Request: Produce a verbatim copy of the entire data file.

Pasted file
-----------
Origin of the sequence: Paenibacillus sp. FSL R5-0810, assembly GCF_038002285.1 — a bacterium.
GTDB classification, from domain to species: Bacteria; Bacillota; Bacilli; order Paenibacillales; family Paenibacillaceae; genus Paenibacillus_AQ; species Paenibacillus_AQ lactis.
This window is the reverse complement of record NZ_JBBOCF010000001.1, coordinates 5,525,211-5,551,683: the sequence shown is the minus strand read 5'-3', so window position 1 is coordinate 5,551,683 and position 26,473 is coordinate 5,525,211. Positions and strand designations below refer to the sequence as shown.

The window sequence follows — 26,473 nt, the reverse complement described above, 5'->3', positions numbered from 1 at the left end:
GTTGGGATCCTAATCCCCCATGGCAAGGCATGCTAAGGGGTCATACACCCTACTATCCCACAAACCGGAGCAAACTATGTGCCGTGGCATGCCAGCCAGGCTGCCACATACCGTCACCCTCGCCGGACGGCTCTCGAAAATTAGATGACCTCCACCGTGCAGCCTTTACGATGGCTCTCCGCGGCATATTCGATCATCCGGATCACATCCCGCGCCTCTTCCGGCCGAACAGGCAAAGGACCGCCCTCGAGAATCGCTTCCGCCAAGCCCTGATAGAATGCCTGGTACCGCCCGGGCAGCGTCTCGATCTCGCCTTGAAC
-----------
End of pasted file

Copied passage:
Origin of the sequence: Paenibacillus sp. FSL R5-0810, assembly GCF_038002285.1 — a bacterium.
GTDB classification, from domain to species: Bacteria; Bacillota; Bacilli; order Paenibacillales; family Paenibacillaceae; genus Paenibacillus_AQ; species Paenibacillus_AQ lactis.
This window is the reverse complement of record NZ_JBBOCF010000001.1, coordinates 5,525,211-5,551,683: the sequence shown is the minus strand read 5'-3', so window position 1 is coordinate 5,551,683 and position 26,473 is coordinate 5,525,211. Positions and strand designations below refer to the sequence as shown.

The window sequence follows — 26,473 nt, the reverse complement described above, 5'->3', positions numbered from 1 at the left end:
GTTGGGATCCTAATCCCCCATGGCAAGGCATGCTAAGGGGTCATACACCCTACTATCCCACAAACCGGAGCAAACTATGTGCCGTGGCATGCCAGCCAGGCTGCCACATACCGTCACCCTCGCCGGACGGCTCTCGAAAATTAGATGACCTCCACCGTGCAGCCTTTACGATGGCTCTCCGCGGCATATTCGATCATCCGGATCACATCCCGCGCCTCTTCCGGCCGAACAGGCAAAGGACCGCCCTCGAGAATCGCTTCCGCCAAGCCCTGATAGAATGCCTGGTACCGCCCGGGCAGCGTCTCGATCTCGCCTTGAAC